Monday, October 16, 2006

October 16

hennardGeorge Hennard of Belton, Texas, was angry at women in the months leading up to 16 October 1991. "It is very ironic about Belton," he explained in a letter he wrote earlier that fall to a young woman with whom he was evidently infatuated. "I found the best and worst in women there. You and sister are the one side. Then the abundance of evil women that make up the worst on the other side.... I will no matter what prevail over the female vipers in those two rinky-dink towns in Texas. I will prevail in the bitter end."

Hennard's bitter end came at Luby's cafeteria in nearby Killeen, fifteen years ago today. During lunch hour that afternoon, Hennard drove his pickup truck through one of the cafeteria windows and opened fire on the crowded diners. Within fifteen minutes, he and his GLOCK 17 and Ruger P89 had "prevailed" over 23 men and women whose ages ranged from 30 (Sylvia King) to 75 (James and Lula Belle Welsh). An additional 20 customers were wounded before Hennard -- shot several times by police -- took his own life in the rear seating area of the restaurant. In the years after the massacre gun advocates urged Texas lawmakers to pass a "concealed carry" law, which they claimed would have enabled Luby's patrons to defend themselves against George Hennard. Although Governor Ann Richards had vetoed just such a bill during her term in office, George W. Bush promised in his gubernatorial campaign of 1994 to support the passage of concealed carry. True to his word, on 26 May 1995, Governor Bush signed into law a provision that enabled licensed residents of Texas to bring concealed handguns virtually anywhere.

According to data maintained by the Texas Department of Public Safety (DPS), license-holders were arrested for 946 crimes between 1 January 1996 and 9 October 1997. Over a quarter of these arrests were on felony charges, including 6 charges of murder or attempted murder; eighteen charges of sexual assault; 48 charges of aggravated assault; two charges of kidnapping; and 66 charges of simple assault. Among weapons-license holders in Texas, the arrest rate during the first half of 1997 was double the rate of ordinary Texans over the age of 21. By the five-year anniversary of the bill's passage, over 200,000 Texans held the so-called "shall-issue" permits; hundreds of thousands of other Americans enjoyed similar liberties in over 20 other states.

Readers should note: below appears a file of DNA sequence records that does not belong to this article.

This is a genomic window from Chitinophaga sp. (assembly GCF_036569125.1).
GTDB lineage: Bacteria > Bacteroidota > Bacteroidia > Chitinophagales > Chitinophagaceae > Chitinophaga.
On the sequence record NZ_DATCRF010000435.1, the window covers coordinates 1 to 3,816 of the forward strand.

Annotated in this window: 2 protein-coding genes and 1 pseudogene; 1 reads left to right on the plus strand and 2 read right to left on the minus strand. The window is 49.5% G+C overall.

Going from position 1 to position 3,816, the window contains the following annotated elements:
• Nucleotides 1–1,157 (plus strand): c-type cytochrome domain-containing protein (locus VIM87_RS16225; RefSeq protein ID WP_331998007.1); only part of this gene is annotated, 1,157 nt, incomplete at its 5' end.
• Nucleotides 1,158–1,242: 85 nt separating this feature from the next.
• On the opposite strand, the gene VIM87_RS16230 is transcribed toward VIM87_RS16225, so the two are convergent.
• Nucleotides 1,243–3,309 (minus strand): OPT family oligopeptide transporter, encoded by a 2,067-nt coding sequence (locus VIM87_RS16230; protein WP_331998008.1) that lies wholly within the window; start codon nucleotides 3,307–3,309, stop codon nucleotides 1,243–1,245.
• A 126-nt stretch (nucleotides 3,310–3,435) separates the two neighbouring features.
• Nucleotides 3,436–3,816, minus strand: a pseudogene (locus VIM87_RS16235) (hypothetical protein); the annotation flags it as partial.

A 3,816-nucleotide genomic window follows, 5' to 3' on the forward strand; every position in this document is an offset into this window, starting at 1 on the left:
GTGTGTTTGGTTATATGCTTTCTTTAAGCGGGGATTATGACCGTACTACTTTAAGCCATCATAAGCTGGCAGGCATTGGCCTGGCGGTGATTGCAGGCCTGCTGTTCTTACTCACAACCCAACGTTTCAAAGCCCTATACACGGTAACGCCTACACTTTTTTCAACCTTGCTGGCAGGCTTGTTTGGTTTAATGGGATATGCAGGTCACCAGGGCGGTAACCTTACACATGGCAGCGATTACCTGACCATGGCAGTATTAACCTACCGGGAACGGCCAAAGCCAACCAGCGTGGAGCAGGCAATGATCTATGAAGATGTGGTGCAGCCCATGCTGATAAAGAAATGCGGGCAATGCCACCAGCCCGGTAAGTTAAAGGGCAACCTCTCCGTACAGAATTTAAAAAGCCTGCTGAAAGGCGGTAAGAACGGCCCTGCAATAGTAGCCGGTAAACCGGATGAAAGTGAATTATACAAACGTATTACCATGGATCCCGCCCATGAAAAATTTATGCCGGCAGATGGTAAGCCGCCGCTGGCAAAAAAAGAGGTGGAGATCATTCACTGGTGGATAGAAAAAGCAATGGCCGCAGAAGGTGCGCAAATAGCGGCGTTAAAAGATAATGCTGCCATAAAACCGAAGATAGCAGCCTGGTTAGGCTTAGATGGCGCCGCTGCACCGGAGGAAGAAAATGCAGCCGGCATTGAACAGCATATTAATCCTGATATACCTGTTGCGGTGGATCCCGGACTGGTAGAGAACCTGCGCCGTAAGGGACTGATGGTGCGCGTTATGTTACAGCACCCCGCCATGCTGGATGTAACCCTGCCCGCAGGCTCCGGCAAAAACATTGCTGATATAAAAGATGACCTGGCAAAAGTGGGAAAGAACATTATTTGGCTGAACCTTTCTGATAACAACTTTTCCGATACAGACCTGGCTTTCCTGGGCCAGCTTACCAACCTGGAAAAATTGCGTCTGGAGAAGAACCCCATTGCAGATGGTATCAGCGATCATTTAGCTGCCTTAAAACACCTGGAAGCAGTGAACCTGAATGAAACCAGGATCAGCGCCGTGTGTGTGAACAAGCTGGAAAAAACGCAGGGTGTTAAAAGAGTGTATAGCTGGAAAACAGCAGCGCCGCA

By the testimony of several people who knew him, Hennard believed the 1976 Steely Dan song "Don't Take Me Alive" had special relevance to his life:
Can you hear the evil crowd
The lies and the laughter
I hear my inside
The mechanized hum of another world
Where no sun is shining
No red light flashing
Here in this darkness
I know what I've done
I know all at once who I am
The Luby's restaurant in Killeen, Texas, closed in 2000. Over 125 other Luby's restaurants, where no reported shootings have occurred, remain open to all who seek -- according to the Luby's website -- "delicious home-style food, value pricing, and outstanding customer service." For reasons that are perhaps understandable, the company prefers not to mention or discuss George Hennard.